And just so we’re clear, this doesn’t even cover all of the L&R material that has been put into the world. Usually in this series of posts I like to list the various reprintings of the comics being discussed, but boy howdy are there a lot of options here. A brief glace at the Fantagraphics catalog gives you an idea of what’s available. There are paperbacks devoted to either Jaime or Gilbert, reprinting their stories from the magazines and comics. Some comics have been reformatted into standalone graphic novels. For the adventurous among you, you can get the collection of the first fifty issues.

At any rate, there’s a lot of material here, and it’s hard to tell you where to start, other than “the beginning,” so maybe that “first 50” collection isn’t such a bad idea after all. But aside from just jumping onto the newest issue and hoping for the best, I’d probably recommend the collection Heartbreak Soup for Gilbert, and “The Death of Speedy” by Jaime (reprinted here). I mean, those are the obvious ones, but any given issue of the current series would probably give you an idea if these comics are for you. And I certainly hope they are, because they’re great.

• • •

And here we are, finally at the end of this series of posts that took, oh, only about ten months to finish. It was fun, though, looking back at all these indies and seeing what you folks liked and reminding myself of why I liked many of them. Thanks for participating in the poll, and…will I do another poll like this for 1990s indies? I don’t know, let me recover from this one first!

Ramona, Enrique, and Leroy.

§ February 26th, 2024 § Filed under obituary, publishing § 7 Comments

Legendary comics artist Ramona Fradon passed away this week at the age of 97, having only retired from her popular commissions practice a month or two ago. If you’ve seen any of those commissions, you know her illustrative skill hadn’t lost a step. (The official gallery of art appears to have been taken down, but Google up some of her art…you won’t be disappointed.)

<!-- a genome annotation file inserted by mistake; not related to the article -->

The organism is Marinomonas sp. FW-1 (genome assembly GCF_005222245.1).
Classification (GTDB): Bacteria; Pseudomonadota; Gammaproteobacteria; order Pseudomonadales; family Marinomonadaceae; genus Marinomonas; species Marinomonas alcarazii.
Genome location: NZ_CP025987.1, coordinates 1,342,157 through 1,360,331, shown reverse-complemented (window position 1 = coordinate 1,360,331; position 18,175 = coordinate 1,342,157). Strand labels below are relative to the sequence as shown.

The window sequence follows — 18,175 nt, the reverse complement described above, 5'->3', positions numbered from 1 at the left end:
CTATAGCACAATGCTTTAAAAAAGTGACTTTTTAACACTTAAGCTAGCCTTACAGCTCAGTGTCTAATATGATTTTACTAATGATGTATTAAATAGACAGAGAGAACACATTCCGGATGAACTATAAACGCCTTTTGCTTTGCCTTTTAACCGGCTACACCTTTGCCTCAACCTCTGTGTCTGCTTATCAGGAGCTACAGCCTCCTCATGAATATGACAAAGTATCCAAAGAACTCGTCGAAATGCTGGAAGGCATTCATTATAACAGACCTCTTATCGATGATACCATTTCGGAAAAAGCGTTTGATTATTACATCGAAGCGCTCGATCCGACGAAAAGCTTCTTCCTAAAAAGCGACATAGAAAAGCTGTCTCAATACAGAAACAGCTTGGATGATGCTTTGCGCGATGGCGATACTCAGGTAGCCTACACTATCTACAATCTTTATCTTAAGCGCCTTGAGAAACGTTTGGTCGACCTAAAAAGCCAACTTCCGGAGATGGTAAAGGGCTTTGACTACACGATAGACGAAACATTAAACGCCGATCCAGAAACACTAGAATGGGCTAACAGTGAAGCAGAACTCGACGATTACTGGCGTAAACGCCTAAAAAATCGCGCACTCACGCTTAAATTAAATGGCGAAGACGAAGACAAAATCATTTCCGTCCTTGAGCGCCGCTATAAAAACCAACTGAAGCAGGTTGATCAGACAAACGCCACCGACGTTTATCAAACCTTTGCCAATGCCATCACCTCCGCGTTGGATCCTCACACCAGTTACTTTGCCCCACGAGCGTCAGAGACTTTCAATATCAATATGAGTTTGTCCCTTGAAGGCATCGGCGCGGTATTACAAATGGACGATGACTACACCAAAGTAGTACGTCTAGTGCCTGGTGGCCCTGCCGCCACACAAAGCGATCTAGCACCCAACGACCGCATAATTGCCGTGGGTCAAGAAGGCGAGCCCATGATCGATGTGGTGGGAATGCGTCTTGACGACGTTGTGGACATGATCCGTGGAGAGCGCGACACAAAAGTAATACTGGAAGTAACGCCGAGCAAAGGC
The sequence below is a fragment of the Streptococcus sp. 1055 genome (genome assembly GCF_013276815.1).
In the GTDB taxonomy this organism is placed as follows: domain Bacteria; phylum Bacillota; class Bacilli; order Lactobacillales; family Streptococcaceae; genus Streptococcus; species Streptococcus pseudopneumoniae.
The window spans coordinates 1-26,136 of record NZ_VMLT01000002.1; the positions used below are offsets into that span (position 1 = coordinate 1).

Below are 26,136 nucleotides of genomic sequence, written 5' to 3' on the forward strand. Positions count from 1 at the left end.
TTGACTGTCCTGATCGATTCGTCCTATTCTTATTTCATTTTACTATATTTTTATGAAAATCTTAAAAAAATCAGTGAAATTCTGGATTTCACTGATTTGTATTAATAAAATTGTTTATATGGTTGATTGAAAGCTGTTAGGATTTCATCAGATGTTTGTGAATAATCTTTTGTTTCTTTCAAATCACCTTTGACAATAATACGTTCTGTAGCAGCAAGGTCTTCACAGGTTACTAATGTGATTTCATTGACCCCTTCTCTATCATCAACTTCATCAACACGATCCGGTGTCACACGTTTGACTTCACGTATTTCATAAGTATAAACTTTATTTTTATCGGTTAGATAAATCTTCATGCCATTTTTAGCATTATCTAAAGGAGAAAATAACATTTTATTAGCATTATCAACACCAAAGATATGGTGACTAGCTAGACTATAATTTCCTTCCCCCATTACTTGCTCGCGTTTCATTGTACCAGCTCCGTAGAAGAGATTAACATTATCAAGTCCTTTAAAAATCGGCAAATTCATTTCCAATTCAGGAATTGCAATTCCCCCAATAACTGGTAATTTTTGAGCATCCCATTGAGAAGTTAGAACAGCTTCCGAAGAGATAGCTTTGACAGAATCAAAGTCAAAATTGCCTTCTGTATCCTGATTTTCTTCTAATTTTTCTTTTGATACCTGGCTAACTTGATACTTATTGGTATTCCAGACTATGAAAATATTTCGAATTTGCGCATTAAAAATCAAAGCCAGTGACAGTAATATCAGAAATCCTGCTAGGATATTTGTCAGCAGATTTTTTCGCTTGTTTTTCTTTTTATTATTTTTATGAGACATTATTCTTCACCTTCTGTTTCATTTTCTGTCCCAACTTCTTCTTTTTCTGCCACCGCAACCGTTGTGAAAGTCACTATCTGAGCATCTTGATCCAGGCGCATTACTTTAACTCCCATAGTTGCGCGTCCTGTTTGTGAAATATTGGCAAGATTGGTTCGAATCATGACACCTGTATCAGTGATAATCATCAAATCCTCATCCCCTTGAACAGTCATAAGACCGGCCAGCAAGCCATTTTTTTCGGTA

Above is a great shot from Super Friends #28 from 1980, a comic I picked up ages ago as it’s nominally a Swamp Thing appearance. As you can probably infer from the dialogue (by E. Nelson Bridwell), those characters aren’t the real, but rather folks in costumes magically transformed into the beings they were dressed as. But, eh, close enough for horseshoes. It’s a fun story, featuring the various superhero stars of the TV cartoon fighting weird creatures, some of whom likely wouldn’t make it past the network’s Standards and Practices. (“Who’s this?” “Oh, that’s the Demon, he–” [giant DENIED stamp pounded on the script])

She was a great talent, and you can read Mark Evanier’s obituary (and follow-up post) to get an idea of the breadth of her work and the regard in which she was held by her peers.

So long, Ramona.

• • •

Should also note the passing of Enrique Badia Romero, artist of Modesty Blaise and Axa. Sorry I don’t have as much to say about his art, other than that it was expertly crafted and beautiful linework, but this overview should tell you all about him and present nice samples of his ability.

I mean, a long time ago I was selling some Axa books on eBay and they got bounced off for being “too adult” for the general listings. Meanwhile, plenty of Faust and Leather and Lace to be found there. Romero was just too sexy for eBay, I guess!

So long, Enrique.

• • •

So I posted links to my post on the EC Comics revival at Oni Comics on both Bluesky and Xwitter a few days back, It’s pretty unusual for me to use Xwitter now, but I still check in from time to time to say “hello” and of course shill for myself. But this time there was a nice payoff as the literal President and Publisher of Oni Press responded to my tweet:

So there you go, straight from the horse’s mouth, we’re getting the original Leroy-style mechanical lettering in the new EC books. Maybe this may sound odd to anyone not familiar with the original ECs, but that lettering will go a long way to selling this revival to me.

Now he also mentions that other comments I’ve made presaged some of their other plans for the books, and if you read the original post there’s not a whole lot I said that would sort of fit into that category. I’m guessing we’ll be seeing semi-consistent creative teams on some of these books. I don’t know, we’ll see, and I’m looking forward to finding out.

Spidey cars, Living Lasers, Aero / it’s a duck-blur!

§ February 23rd, 2024 § Filed under disney, marvel, publishing § 9 Comments

Just been a week for surprise comics news, I guess, as Marvel has finally announced that they’ll be doing an Uncle Scrooge McDuck comic: Uncle Scrooge and the Infinity Dime. Multiple covers, natch, with the “main” cover as such:

…and feast your eyes on the Alex Ross variant cover: